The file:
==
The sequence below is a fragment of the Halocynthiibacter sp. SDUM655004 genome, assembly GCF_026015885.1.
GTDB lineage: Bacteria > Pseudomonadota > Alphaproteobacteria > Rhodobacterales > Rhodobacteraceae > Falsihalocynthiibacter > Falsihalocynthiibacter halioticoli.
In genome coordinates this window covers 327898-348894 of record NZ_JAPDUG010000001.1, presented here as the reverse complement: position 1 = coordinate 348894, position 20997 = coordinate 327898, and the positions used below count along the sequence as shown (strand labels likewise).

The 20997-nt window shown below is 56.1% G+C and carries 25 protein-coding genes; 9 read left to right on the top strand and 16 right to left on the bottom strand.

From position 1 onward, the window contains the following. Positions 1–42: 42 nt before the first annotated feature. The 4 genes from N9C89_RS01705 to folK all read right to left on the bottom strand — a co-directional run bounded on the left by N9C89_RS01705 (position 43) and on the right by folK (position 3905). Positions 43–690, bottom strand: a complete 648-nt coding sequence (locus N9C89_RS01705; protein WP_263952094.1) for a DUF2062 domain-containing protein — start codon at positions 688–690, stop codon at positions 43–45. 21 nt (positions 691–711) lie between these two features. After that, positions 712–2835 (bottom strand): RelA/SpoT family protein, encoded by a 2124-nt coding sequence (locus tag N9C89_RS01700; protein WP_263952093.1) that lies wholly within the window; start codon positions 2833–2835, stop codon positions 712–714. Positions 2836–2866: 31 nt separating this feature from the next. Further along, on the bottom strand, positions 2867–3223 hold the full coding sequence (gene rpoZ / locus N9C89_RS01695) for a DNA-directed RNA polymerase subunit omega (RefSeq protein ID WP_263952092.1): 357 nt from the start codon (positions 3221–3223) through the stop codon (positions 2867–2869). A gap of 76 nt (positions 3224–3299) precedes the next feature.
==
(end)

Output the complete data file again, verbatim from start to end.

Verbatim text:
The sequence below is a fragment of the Halocynthiibacter sp. SDUM655004 genome, assembly GCF_026015885.1.
GTDB lineage: Bacteria > Pseudomonadota > Alphaproteobacteria > Rhodobacterales > Rhodobacteraceae > Falsihalocynthiibacter > Falsihalocynthiibacter halioticoli.
In genome coordinates this window covers 327898-348894 of record NZ_JAPDUG010000001.1, presented here as the reverse complement: position 1 = coordinate 348894, position 20997 = coordinate 327898, and the positions used below count along the sequence as shown (strand labels likewise).

The 20997-nt window shown below is 56.1% G+C and carries 25 protein-coding genes; 9 read left to right on the top strand and 16 right to left on the bottom strand.

From position 1 onward, the window contains the following. Positions 1–42: 42 nt before the first annotated feature. The 4 genes from N9C89_RS01705 to folK all read right to left on the bottom strand — a co-directional run bounded on the left by N9C89_RS01705 (position 43) and on the right by folK (position 3905). Positions 43–690, bottom strand: a complete 648-nt coding sequence (locus N9C89_RS01705; protein WP_263952094.1) for a DUF2062 domain-containing protein — start codon at positions 688–690, stop codon at positions 43–45. 21 nt (positions 691–711) lie between these two features. After that, positions 712–2835 (bottom strand): RelA/SpoT family protein, encoded by a 2124-nt coding sequence (locus tag N9C89_RS01700; protein WP_263952093.1) that lies wholly within the window; start codon positions 2833–2835, stop codon positions 712–714. Positions 2836–2866: 31 nt separating this feature from the next. Further along, on the bottom strand, positions 2867–3223 hold the full coding sequence (gene rpoZ / locus N9C89_RS01695) for a DNA-directed RNA polymerase subunit omega (RefSeq protein ID WP_263952092.1): 357 nt from the start codon (positions 3221–3223) through the stop codon (positions 2867–2869). A gap of 76 nt (positions 3224–3299) precedes the next feature.